“The most tone-deaf thing about dropping the hammer on Crozier is that it comes just a few months after Trump went on that clemency spree for the likes of Eddie Gallagher and Clint Lorance. If you’re an accused or even a convicted war criminal, you can expect the commander-in-chief to go to bat for you. If you’re an officer who’s desperate because his crew is being swallowed by a deadly virus and you cc too many people on your report about it, you’re publicly disgraced by being immediately relieved of command.”
Allahpundit, Hot Air

“The Navy is in the midst of one of the more serious peacetime crises in its history, after already enduring turmoil in its top ranks. Modly, formerly the No. 2 civilian in the department, only took over in November after the Navy’s last civilian leader, Richard Spencer, was ousted for insubordination in a convoluted chain of events surrounding President Donald Trump’s intervention in the case of disgraced Navy SEAL Eddie Gallagher. Crozier had racked up several major awards for outstanding service since graduating from the United States Naval Academy in 1992 and seemed to clearly hold the support of his crew…

“Crozier’s advice to remove sailors quickly from the ship was ultimately heeded. On Wednesday, the Navy announced a plan to remove more than half of the sailors off the ship… [Modley’s] explanation [for his firing] makes it seem like the Navy’s primary problem was not with Crozier’s choice of words, but his method of delivery. Instead of contacting his superiors discreetly, he wrote a memo that—intentionally or not—could have been leaked… Given the tenuous time and Crozier’s obvious track record, shouldn’t there be a stronger argument for firing him beyond the fact that his letter reached too many people?”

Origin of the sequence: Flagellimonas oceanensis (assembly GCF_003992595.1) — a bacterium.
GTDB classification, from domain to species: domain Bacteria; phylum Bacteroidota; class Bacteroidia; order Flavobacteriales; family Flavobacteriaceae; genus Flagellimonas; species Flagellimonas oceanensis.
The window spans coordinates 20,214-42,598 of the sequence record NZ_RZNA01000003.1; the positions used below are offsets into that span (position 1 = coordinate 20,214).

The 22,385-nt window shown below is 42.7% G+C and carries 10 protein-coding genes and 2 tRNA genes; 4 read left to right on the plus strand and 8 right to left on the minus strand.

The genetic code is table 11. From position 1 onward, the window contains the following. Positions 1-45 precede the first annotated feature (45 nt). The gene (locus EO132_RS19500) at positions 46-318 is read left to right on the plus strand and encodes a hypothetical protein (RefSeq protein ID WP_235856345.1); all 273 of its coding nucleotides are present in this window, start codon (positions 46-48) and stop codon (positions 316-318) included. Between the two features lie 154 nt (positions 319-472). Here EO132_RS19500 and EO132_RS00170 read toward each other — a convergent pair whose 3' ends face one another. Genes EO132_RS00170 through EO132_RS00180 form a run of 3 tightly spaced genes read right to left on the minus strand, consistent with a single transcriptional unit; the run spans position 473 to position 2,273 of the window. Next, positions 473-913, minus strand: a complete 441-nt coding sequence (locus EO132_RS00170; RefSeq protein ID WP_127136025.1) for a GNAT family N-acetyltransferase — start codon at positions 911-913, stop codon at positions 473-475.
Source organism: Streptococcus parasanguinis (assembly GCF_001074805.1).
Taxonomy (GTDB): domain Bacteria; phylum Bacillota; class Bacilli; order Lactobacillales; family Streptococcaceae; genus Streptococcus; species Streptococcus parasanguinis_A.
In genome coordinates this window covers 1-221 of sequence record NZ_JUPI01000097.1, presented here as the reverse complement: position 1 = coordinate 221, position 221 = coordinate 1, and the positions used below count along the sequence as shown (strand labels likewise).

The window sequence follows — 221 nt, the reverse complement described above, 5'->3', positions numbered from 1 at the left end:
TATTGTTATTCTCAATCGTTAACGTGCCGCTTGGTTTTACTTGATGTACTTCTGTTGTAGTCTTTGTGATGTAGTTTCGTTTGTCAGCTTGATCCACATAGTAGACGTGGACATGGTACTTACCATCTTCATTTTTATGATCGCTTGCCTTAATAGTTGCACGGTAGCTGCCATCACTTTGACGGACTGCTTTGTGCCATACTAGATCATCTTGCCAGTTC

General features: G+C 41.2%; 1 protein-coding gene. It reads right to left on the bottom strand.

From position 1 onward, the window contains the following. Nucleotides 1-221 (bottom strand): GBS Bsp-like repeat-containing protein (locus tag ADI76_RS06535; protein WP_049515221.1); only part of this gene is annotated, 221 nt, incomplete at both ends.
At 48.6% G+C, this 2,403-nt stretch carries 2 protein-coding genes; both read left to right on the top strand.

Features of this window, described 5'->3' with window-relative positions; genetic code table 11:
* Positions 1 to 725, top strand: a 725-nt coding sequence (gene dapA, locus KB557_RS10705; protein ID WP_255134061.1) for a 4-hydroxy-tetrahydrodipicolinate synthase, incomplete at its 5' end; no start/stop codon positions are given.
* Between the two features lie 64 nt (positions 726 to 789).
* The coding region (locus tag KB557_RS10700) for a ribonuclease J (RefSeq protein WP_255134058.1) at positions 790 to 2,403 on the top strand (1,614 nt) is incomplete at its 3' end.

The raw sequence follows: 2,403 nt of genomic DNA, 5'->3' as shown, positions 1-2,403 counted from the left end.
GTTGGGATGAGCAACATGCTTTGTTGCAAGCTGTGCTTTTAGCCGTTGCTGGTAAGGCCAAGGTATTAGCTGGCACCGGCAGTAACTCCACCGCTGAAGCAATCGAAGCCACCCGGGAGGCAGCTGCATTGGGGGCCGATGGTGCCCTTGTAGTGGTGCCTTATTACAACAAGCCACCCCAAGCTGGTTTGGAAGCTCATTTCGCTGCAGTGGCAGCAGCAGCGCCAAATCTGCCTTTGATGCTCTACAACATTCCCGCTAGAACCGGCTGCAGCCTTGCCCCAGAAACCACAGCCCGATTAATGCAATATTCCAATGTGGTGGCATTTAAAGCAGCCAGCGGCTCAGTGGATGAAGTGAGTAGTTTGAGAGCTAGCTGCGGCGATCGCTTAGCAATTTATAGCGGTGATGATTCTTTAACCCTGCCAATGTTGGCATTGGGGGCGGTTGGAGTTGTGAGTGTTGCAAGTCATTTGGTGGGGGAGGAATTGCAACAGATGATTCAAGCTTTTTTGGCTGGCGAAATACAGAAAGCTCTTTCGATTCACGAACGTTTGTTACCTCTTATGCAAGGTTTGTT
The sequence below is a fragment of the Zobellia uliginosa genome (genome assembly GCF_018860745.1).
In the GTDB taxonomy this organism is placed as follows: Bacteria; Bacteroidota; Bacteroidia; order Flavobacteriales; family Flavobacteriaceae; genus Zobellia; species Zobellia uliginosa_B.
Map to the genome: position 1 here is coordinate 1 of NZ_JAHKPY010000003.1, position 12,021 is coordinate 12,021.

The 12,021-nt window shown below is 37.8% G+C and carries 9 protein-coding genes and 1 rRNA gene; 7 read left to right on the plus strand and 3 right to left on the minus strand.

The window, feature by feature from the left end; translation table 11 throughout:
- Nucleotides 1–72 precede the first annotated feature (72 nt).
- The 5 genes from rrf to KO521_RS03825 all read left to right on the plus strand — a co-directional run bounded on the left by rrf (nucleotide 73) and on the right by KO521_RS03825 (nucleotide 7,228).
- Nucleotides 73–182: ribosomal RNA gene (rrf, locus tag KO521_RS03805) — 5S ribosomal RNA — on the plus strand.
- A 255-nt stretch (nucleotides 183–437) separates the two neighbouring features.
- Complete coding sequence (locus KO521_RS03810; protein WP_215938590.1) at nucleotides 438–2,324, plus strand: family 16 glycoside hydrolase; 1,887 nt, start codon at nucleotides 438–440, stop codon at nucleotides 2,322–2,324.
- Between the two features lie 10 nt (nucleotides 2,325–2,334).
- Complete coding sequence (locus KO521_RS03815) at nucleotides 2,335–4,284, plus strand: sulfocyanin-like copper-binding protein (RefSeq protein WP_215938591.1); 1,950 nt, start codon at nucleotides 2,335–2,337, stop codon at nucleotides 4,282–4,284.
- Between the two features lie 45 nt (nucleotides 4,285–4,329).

Dan Spinelli, Mother Jones

Other opinions below.

See past issues

From the Left

“In 1898, [Theodore Roosevelt] found himself in almost the exact same position. Before his rise to national politics, Roosevelt commanded the Rough Riders, a volunteer cavalry regiment, in the invasion of Cuba during the Spanish-American War. The Battle of San Juan Hill had been fought and won, and the war was basically over. However, the soldiers, still deployed in Cuba, faced a far worse enemy: yellow fever and malaria… The battlefield commanders, including Roosevelt, wanted to bring the soldiers home. But the leadership in Washington — in particular Russell Alger, the secretary of war — refused, fearing a political backlash. A standoff ensued…

“With the tacit approval of his fellow commanders, he wrote a fiery open letter and released it to the press.The letter, known as the ‘round robin,’ was printed in virtually every newspaper in the country, creating an uproar demanding that the soldiers be brought home immediately. Alger relented, and the troops were sent to quarantine… Theodore Roosevelt, in his time, chose the honorable course. Captain Crozier has done the same.”
Tweed Roosevelt, New York Times

“Absent a more complete understanding of the circumstances around Crozier's conduct in this matter, we are left to conclude that the captain may have been fired because of the embarrassment his email caused the Trump administration rather than for any real transgression or failing of leadership. When he disembarked the carrier on Thursday, Crozier's crew gave him a rousing and emotional send-off. Video of that send-off is going viral on social media, with its loud applause, cheers and chants of Crozier's name. Those sailors aren't just sending a message to their captain; they are sending a message to Modly. And if I were him, I'd be much more embarrassed about that.”
John Kirby, CNN

Some posit that “The U.S. national security complex, the most advanced military and intelligence-gathering force in human history, is in many respects even more vulnerable to the ravages of Covid-19 than the civilian world… The naval surface and submarine force, already stretched dangerously thin across the globe, will need to figure out how to keep rotational crews safe as it continues to police world waters. The Navy also says it can’t meet its aviation demands without keeping flight-training schools open…